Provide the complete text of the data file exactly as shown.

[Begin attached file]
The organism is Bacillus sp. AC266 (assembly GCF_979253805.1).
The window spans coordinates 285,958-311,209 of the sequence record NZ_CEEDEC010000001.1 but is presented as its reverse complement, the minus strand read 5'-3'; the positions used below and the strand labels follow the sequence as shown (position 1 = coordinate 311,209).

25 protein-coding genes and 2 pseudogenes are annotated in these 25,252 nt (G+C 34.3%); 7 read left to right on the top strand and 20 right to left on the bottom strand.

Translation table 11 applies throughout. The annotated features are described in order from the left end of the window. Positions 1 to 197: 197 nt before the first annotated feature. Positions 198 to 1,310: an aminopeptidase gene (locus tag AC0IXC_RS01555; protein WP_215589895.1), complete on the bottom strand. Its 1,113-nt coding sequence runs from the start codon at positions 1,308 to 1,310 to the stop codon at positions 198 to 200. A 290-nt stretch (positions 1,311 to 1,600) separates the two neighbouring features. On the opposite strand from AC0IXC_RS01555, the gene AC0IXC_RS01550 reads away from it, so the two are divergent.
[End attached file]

The organism is Bacillus sp. AC266 (assembly GCF_979253805.1).
The window spans coordinates 285,958-311,209 of the sequence record NZ_CEEDEC010000001.1 but is presented as its reverse complement, the minus strand read 5'-3'; the positions used below and the strand labels follow the sequence as shown (position 1 = coordinate 311,209).

25 protein-coding genes and 2 pseudogenes are annotated in these 25,252 nt (G+C 34.3%); 7 read left to right on the top strand and 20 right to left on the bottom strand.

Translation table 11 applies throughout. The annotated features are described in order from the left end of the window. Positions 1 to 197: 197 nt before the first annotated feature. Positions 198 to 1,310: an aminopeptidase gene (locus tag AC0IXC_RS01555; protein WP_215589895.1), complete on the bottom strand. Its 1,113-nt coding sequence runs from the start codon at positions 1,308 to 1,310 to the stop codon at positions 198 to 200. A 290-nt stretch (positions 1,311 to 1,600) separates the two neighbouring features. On the opposite strand from AC0IXC_RS01555, the gene AC0IXC_RS01550 reads away from it, so the two are divergent.